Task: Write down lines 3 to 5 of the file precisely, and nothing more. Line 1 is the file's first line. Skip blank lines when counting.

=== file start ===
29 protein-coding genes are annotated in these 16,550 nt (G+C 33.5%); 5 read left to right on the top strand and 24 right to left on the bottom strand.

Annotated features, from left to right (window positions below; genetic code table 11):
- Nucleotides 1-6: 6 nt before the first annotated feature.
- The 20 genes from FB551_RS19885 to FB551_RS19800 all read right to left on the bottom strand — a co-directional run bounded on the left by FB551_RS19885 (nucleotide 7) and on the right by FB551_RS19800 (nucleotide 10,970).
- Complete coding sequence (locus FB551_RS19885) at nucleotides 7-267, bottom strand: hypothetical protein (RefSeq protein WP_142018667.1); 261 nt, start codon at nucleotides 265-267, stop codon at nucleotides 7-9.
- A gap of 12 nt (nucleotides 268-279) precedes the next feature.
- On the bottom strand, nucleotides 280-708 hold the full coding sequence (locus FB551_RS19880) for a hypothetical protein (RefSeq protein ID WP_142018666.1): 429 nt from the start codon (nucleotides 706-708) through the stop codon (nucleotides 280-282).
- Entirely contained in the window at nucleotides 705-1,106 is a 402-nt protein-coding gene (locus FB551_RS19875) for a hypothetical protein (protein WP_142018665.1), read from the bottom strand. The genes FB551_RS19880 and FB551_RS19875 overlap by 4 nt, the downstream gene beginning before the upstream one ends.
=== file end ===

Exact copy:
- Nucleotides 1-6: 6 nt before the first annotated feature.
- The 20 genes from FB551_RS19885 to FB551_RS19800 all read right to left on the bottom strand — a co-directional run bounded on the left by FB551_RS19885 (nucleotide 7) and on the right by FB551_RS19800 (nucleotide 10,970).
- Complete coding sequence (locus FB551_RS19885) at nucleotides 7-267, bottom strand: hypothetical protein (RefSeq protein WP_142018667.1); 261 nt, start codon at nucleotides 265-267, stop codon at nucleotides 7-9.